Russell Peters still painfully funny
Updated: 2016-02-24 08:11
By Alywin Chew(China Daily)
Canadian comedian Russell Peters entertains Shanghai audiences on Saturday during his Almost Famous world tour. [Photo by Fusong Fang/China Daily]
Even a camera operator onstage had to momentarily abandon his duties to clear his glasses.
It was as if someone had tossed a canister of tear gas into the Shanghai Center Theater. In reality, the tears were triggered by laughter brought about by Canadian comedian Russell Peters' sense of humor.
A target of his jokes at the venue was a theater staffer, whom Peters singled out for his "less-than-desired" ability to track him with the spotlight.
"You had one job!" joked Peters, after being momentarily left in the dark during his act on Saturday. "I'm a fat Indian man walking on stage. I can't possibly be that hard to follow!"
The Los Angeles-based standup comedian and actor of Indian parentage then unleashed his trademark Chinese accent, as if mimicking what the theater technician might have said in response to his wisecracks, prompting a rapturous cacophony of laughter, whistling and applause in the room.
During the show, Peters was relentless in dishing out irreverent remarks at members of the audience. This element to his act also served to remind people of his credentials as a master of improvisation gifted with the ability to conjure original and witty remarks－all in the blink of an eye.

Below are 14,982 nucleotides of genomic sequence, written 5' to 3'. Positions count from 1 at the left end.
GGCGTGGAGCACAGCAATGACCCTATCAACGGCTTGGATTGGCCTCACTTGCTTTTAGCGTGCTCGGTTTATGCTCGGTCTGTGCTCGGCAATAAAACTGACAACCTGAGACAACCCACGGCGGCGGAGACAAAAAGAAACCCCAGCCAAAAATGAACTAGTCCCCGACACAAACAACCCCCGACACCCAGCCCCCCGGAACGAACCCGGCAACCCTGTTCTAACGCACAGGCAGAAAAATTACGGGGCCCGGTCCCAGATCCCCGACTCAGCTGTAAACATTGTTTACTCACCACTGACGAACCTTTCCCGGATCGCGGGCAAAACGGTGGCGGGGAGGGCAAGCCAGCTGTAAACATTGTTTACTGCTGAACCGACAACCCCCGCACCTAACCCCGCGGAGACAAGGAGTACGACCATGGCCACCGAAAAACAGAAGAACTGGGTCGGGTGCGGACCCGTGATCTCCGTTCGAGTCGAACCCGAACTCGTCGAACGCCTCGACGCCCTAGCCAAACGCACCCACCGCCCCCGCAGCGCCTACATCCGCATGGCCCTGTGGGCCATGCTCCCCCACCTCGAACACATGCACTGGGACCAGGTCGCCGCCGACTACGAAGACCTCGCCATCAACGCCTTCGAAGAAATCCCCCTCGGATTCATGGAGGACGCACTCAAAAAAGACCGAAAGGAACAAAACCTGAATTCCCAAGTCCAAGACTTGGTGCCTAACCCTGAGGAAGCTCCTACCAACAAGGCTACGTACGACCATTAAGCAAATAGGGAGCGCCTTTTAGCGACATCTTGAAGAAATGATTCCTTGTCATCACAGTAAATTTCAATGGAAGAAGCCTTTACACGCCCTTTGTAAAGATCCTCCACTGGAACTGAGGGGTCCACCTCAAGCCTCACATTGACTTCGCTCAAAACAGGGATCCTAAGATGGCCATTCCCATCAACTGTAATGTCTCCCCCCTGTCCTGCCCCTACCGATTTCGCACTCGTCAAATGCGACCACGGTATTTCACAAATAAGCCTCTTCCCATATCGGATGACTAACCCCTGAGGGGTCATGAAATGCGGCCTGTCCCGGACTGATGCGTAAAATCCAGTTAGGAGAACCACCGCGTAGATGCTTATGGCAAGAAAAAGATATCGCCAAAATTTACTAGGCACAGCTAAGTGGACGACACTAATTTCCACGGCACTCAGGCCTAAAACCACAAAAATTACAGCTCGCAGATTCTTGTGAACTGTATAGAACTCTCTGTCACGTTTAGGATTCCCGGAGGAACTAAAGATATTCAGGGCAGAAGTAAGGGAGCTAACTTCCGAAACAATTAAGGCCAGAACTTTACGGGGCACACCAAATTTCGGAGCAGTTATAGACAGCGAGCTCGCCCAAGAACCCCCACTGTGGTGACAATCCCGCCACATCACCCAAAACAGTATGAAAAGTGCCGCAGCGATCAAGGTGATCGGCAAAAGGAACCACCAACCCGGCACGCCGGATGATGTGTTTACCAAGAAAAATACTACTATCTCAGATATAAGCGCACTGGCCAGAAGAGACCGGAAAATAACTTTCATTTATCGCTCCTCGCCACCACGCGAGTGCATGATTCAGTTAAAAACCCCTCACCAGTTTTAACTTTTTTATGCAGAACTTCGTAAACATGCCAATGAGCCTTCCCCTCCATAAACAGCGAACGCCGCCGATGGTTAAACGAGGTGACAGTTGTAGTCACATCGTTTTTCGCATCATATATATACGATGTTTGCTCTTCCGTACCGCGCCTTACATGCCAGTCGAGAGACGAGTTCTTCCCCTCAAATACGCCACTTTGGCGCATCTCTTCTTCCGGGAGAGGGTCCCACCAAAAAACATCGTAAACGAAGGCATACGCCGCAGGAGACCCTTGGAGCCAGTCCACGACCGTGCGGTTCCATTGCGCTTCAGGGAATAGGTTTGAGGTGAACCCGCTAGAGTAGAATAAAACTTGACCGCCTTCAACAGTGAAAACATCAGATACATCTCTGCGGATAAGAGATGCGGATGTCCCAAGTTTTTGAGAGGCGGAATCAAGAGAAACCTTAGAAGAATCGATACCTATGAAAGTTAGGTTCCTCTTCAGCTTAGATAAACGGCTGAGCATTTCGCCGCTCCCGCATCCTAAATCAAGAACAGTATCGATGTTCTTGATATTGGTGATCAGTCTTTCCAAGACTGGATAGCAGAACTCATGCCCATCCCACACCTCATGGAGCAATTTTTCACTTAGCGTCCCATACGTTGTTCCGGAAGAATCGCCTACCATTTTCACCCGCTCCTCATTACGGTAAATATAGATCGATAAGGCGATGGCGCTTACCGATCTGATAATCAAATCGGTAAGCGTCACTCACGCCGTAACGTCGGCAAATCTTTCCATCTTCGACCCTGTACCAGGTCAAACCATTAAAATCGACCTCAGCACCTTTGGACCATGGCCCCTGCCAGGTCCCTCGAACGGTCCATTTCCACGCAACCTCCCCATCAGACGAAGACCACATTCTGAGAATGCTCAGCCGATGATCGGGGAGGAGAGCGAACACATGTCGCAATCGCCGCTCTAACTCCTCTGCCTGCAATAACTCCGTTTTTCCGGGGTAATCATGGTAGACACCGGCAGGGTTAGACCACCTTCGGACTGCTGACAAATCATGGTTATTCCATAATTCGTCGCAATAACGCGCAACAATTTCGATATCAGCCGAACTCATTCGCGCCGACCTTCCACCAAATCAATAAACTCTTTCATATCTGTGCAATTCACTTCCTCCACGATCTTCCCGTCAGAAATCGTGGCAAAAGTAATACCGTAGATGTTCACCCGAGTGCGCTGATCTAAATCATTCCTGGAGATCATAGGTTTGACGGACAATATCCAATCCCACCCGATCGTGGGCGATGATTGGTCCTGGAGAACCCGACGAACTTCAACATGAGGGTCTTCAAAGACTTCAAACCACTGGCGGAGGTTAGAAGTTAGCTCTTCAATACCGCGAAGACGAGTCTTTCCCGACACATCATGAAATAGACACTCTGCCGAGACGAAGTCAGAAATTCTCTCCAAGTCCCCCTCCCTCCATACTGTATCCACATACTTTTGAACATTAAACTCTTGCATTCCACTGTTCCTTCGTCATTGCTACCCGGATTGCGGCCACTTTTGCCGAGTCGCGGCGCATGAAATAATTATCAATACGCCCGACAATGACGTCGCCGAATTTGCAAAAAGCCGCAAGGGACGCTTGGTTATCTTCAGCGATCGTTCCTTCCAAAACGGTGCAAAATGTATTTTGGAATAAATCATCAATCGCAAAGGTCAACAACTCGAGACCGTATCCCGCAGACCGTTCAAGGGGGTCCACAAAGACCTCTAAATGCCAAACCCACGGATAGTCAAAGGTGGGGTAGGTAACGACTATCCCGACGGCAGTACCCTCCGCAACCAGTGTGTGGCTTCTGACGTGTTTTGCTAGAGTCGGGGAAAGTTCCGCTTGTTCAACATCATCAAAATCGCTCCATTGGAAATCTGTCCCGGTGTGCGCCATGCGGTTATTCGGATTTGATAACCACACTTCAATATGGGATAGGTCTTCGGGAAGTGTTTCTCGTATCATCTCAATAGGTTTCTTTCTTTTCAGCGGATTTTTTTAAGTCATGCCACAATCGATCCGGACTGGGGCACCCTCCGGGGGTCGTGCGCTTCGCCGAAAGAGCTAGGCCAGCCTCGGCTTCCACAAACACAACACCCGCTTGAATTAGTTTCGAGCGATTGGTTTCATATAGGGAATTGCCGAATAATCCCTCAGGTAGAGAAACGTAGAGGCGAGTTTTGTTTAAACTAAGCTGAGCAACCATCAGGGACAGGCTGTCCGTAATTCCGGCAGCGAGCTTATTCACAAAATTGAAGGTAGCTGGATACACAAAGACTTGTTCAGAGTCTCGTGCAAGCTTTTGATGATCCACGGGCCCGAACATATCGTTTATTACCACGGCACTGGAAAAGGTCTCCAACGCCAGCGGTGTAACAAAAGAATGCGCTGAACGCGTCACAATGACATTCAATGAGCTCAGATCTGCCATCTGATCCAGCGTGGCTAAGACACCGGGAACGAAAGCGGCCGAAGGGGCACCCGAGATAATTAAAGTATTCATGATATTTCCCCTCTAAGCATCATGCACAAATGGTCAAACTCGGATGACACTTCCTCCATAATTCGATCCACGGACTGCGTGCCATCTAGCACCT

True to his philosophy of humor, he slipped in some statements on China, such as the country's reputation as the factory of the world.
"I modify and add certain elements to each show to make it relevant to the country (where I perform). I want people to leave feeling that this was their show and not just a show," Peters, 45, tells China Daily.
Titled Almost Famous, the comedian's latest tour is one that makes a tongue-in-cheek reference to his somewhat fragmented popularity around the world.
Although he has yet to be seen as an A-lister in the entertainment world like Brad Pitt or Ryan Gosling, Peters is without question a legend in his own realm.
And his popularity is seemingly growing in China as well－many of Peters' comedy clips can be found on the country's video-sharing sites, such as Youku, iQiyi and PPTV, complete with Chinese subtitles.
While the comedian did debut much new material during the Shanghai show, including his jocular re-enactments of daily life as a father to a 5-year-old daughter, he nevertheless left the audience in stitches with his notorious skewering of race and cultural stereotypes.
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